“Ant Man,” the popcorn shrimp of summer popcorn pictures, becomes “Ant Man and The Wasp” as a sequel — twice the super-heroes in the title, less than half the laughs and thrills.
It’s the most underwhelming of the year’s endless parade of comic book blockbusters, limply-scripted, emotionally lacking and perfunctorily-acted. Any pleasure one took from Paul Rudd‘s gee-whiz “LOOKIT what I can do” turn in his first performance (performances) in the part is washed away long before he takes a dip in San Francisco Bay. Expecting Evangeline Lilly to do half the lifting is the worst kind of wishful thinking.
If you can’t find somebody more original than Walton Goggins (“Tomb Raider,” “Maze Runner,” “Hateful Eight”) to be your villain, try again.
If you can’t cut a trailer that doesn’t give away EVERY sight gag, don’t bother.
If you can’t think beyond that hoary dialogue cliche when the team is stumped about a place to hide or a new character to save them, hire five better writers than this.
“Well, there is ONE place.” “Well, there is ONE person.”
Ant Man Scott (Rudd) is still under house arrest for what he and “Cap” (Captain America) and their team did to Berlin fighting The Avengers. The inventor of the shrinking tech Pym (Michael Douglas) and his Wasp daughter (Evangeline Lilly) are on the lam.
But they have a multi-story lab that shrinks to the size of a carry-on, and a Hot Wheels carrying case full of snazzy vehicles they can blow up to usable size. And they have a mission — find Professor Pym’s missing wife, mother of Hope (Lilly), who disappeared into The Quantum Realm, shrunken so small you can barely tell she’s played by Michelle Pfeiffer.
Scott might know where she is. That ankle monitor the FBI (Randall Park) has on him? A trifling inconvenience, as indeed are the Feds in general.
More of a problem is Sonny Burch (Goggins, the Tiffany Haddish of screen villains), a black market technology trader who covets that lab. Even more problematic is Ghost, this masked thief (Hannah John-Kamen) who is impossible to fight, because she’s…a ghost.
It’s a film of LOOooong bursts of exposition — delivered by Park, Douglas, Lawrence Fishburne, etc. — and precious few laughs. Rudd, an Apatow Pack alumnus, where “The Best Joke on the Set Wins,” gets a screenwriting credit (with four others). None of them can find much of anything funny for him to do or say.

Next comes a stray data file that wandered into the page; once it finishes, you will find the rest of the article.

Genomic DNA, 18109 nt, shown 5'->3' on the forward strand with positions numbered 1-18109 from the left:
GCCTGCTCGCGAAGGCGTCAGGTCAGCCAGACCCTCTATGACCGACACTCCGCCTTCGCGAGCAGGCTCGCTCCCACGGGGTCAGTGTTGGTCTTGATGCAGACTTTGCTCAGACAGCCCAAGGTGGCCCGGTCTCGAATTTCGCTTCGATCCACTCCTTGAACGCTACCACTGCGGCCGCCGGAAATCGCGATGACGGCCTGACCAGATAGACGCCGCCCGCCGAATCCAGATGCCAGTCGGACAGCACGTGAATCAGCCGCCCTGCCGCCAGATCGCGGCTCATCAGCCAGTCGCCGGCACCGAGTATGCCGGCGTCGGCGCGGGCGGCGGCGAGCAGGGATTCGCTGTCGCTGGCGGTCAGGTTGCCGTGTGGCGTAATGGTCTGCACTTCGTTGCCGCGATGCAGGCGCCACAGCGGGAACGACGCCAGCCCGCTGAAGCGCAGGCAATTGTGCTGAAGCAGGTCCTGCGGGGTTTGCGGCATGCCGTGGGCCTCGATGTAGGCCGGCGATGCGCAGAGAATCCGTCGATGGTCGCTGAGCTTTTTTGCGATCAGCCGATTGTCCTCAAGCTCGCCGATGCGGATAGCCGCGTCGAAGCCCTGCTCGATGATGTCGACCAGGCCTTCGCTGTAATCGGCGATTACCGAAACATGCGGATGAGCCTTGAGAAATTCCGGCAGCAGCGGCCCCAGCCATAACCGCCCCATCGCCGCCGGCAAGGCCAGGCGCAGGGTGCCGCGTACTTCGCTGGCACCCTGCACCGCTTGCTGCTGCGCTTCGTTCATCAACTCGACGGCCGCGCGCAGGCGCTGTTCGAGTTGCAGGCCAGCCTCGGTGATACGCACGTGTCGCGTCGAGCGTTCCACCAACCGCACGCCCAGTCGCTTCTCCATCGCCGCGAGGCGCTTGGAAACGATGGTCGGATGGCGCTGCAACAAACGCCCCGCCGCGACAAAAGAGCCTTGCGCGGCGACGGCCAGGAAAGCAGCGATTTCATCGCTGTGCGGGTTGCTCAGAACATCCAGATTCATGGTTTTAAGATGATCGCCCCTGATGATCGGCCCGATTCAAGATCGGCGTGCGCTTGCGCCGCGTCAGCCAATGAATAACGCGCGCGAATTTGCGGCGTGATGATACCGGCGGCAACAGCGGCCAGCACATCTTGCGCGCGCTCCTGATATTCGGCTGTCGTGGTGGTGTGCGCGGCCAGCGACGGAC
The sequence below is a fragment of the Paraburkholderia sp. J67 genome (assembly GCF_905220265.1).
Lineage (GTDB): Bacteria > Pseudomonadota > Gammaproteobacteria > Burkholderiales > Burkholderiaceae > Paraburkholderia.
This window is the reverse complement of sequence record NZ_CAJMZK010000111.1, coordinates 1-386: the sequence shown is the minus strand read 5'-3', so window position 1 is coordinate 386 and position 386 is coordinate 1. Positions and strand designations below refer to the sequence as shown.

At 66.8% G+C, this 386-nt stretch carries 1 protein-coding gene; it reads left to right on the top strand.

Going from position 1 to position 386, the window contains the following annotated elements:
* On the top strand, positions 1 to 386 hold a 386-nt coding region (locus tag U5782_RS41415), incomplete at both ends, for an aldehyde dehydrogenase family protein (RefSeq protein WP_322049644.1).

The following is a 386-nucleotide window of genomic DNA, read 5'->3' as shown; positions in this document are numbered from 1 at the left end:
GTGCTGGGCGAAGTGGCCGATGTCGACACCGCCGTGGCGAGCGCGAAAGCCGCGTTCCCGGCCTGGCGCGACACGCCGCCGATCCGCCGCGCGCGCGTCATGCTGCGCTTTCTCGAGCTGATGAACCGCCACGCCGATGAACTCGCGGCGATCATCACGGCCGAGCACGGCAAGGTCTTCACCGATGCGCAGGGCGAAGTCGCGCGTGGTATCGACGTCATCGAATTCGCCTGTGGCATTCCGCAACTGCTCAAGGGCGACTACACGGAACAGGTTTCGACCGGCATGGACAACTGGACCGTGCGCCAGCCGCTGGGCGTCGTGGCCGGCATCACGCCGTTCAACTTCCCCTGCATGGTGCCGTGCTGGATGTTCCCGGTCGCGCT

Michael Peña, back as ex-con sidekick Luis, has the funniest scene, an antic interrogation that begins with a spirited patter-debate on whether there is such a thing as “truth serum.” He delivers back-story and exposition in a breathless Red Bull/cocaine jag inspired by the drunken lip-synced voice-overs of TV’s “Drunk History.” It’s hysterical.
The rest? A little novelty, a cute kid (Abby Ryder Forson), and endless sight-gags dealing with scale — tiny to HUGE, microbe to giant, human to hobbit.
There are pointless, humorless arguments over the whether the correct phrase is “land this fish” or “land this bird,” and Hope remembering the wardrobe “where I hid EVERY time Mom and I played hide and seek.”
Rudd’s wittiest comeback? “It seems to you didn’t really get the GIST of the game.”
Lilly has even less to say, and isn’t the least bit amusing saying it.
Good things come in small packages and life’s little pleasures are to be treasured, but “Ant Man and The Wasp” — together, equal-billed and boring — are too little of a good thing.
MPAA Rating: PG-13 for some sci-fi action violence
Cast: Paul Rudd, Evangeline Lilly, Michael Peña, Walton Goggins, Judy Greer, Bobby Cannavale, Michelle Pfeiffer, Lawrence Fishburne and Michael Douglas
Credits:Directed by Peyton Reed, script by Chris McKenna, Erik Sommers, Paul Rudd, Andrew Barrer, Gabriel Ferrari. A Marvel/Walt Disney release.
Running time: 1:58